Workplace Supported Recovery

The Workplace Supported Recovery website, from the National Institute for Occupational Safety and Health at the Centers for Disease Control and Prevention, includes an explanation of recovery-supportive workplaces, a definition of recovery, and specific recommendation for reducing the stigma against substance use disorder in the workplace. Continue reading

Reducing Stigma Education Tools (ReSET)

This OpenEdX free training program on reducing stigma is designed for health care providers and includes 2 modules. The first module explains the impact of opioid use disorder stigma on patients and explores the medial model of addiction. The second module emphasizes developing practical tools for addressing stigma and delivering compassionate, recovery-oriented care to patients with opioid use disorder. Continue reading

Morris County Proud to Be Stigma-Free

Morris County, New Jersey’s Proud to Be Stigma-Free Initiative’s website includes educational information about stigma and how it impedes individuals from seeking help for substance use disorder or mental health conditions. It also includes a community pledge and tool-kits for local municipalities, colleges and universities, and faith-based organizations. Continue reading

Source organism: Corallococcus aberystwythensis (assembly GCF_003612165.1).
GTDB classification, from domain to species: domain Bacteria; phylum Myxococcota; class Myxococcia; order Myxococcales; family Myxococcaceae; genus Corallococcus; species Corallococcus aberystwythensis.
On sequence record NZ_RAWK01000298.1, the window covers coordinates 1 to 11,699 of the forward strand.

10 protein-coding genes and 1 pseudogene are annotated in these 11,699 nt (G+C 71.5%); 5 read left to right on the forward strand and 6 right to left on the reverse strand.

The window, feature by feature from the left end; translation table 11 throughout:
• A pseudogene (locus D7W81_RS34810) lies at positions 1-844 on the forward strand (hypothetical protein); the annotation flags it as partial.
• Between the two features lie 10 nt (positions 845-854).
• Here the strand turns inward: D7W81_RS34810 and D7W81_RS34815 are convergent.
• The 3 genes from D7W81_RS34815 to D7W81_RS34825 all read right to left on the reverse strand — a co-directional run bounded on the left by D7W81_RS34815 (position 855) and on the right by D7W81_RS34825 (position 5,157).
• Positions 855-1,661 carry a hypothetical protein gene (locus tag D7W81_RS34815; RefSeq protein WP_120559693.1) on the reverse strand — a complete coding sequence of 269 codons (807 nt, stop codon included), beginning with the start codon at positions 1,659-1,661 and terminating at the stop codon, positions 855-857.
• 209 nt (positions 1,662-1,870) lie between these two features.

Recovery Reinvented

Recovery Reinvented is an initiative of the North Dakota Behavioral Health Division led by North Dakota First Lady Kathryn Burgum who herself is in long term recovery for over 18 years. The goal of Recovery Reinvented is to eliminate the shame and stigma of addiction in North Dakota through education and promoting proven prevention, treatment and recovery approaches. Continue reading

Reducing Stigma Surrounding Substance Use Disorders

This collection addresses one of the most significant issues surrounding the opioid crisis: the sigma faced by people who suffer from addictions.

The National Academies of Science, Engineering, and Medicine defines stigma as a range of negative attitudes, beliefs and behaviors that are associated with certain conditions such as addiction. Continue reading

Determinism and Destigmatization: Mitigating Blame for Addiction

This philosophical and scientific exploration of understanding addiction and stigma explores various models explaining addictive behavior, and presents a model of “pragmatic determinism” that recognizes an individual’s genetic or social factors may contribute to the development of addiction while also acknowledging that empowering an individual’s ability to make choices in a compassionate and effective treatment program can also be essential for treatment and recovery. Continue reading